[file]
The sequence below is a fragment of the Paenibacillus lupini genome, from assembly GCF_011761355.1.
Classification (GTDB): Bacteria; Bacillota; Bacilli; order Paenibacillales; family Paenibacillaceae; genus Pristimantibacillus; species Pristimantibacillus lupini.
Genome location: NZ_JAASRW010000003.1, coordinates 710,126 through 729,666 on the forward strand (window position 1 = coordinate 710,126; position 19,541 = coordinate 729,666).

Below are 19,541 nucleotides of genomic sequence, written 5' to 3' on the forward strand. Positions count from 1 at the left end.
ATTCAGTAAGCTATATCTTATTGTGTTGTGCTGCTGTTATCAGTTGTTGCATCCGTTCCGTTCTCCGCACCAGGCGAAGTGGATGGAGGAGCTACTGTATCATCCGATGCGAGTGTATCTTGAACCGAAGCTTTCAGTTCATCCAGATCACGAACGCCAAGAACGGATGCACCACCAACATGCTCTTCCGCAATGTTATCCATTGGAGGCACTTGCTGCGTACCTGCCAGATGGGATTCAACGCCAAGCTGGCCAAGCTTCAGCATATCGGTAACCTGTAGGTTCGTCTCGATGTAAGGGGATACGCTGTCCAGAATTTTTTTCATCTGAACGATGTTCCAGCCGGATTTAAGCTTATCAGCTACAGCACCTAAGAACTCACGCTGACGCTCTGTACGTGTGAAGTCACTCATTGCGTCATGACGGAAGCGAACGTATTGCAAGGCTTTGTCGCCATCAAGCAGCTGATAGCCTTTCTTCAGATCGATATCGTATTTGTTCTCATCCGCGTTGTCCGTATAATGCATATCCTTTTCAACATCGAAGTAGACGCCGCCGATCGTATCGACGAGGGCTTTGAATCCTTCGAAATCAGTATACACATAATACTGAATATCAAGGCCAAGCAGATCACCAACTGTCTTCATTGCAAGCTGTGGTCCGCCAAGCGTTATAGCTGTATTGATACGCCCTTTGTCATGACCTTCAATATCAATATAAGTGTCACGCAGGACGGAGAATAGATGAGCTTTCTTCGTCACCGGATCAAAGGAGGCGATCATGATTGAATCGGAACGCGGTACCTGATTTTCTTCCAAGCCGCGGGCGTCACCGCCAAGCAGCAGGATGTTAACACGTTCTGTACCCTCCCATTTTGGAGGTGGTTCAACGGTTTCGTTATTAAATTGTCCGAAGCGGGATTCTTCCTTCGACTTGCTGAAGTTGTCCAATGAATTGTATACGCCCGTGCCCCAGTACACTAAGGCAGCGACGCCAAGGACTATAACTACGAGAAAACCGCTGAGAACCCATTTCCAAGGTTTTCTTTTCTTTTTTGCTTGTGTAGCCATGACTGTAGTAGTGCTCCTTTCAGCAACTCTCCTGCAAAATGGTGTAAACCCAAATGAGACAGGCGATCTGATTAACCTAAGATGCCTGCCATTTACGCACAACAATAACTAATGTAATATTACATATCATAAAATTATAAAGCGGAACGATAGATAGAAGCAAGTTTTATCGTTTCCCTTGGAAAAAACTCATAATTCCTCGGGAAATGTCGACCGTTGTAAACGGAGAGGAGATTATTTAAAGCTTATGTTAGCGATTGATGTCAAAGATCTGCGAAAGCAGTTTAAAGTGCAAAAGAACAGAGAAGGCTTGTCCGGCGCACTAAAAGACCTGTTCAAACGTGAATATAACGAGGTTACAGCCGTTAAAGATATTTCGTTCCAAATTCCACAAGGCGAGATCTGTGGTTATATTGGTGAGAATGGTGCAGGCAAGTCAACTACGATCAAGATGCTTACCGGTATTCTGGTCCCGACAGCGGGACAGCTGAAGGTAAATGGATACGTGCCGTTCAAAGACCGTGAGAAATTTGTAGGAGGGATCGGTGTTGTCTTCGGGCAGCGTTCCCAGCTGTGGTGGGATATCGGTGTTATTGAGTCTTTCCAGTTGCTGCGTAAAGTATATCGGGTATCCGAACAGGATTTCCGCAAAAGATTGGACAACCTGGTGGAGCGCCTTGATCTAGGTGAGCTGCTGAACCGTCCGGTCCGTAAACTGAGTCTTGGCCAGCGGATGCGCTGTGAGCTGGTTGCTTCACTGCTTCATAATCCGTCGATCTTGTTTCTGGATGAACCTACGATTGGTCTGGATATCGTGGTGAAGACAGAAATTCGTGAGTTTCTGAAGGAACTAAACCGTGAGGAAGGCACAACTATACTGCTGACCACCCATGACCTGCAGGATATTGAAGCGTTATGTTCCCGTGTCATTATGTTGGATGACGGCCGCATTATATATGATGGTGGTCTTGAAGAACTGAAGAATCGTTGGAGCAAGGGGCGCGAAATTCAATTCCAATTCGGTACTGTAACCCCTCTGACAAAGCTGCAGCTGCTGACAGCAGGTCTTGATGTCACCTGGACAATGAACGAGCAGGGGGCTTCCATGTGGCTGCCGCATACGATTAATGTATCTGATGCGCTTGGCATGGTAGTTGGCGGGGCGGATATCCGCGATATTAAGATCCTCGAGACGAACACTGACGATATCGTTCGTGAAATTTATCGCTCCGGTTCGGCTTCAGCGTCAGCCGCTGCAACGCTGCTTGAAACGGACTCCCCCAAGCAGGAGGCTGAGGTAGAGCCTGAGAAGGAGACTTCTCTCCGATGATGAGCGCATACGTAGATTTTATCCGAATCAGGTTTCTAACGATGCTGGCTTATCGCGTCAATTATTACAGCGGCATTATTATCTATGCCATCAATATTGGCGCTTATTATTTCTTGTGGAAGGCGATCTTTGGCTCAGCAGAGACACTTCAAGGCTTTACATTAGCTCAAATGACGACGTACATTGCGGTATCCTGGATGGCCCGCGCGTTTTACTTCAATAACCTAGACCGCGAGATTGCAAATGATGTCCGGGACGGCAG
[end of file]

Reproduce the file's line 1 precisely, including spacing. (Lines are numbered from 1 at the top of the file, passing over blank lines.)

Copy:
The sequence below is a fragment of the Paenibacillus lupini genome, from assembly GCF_011761355.1.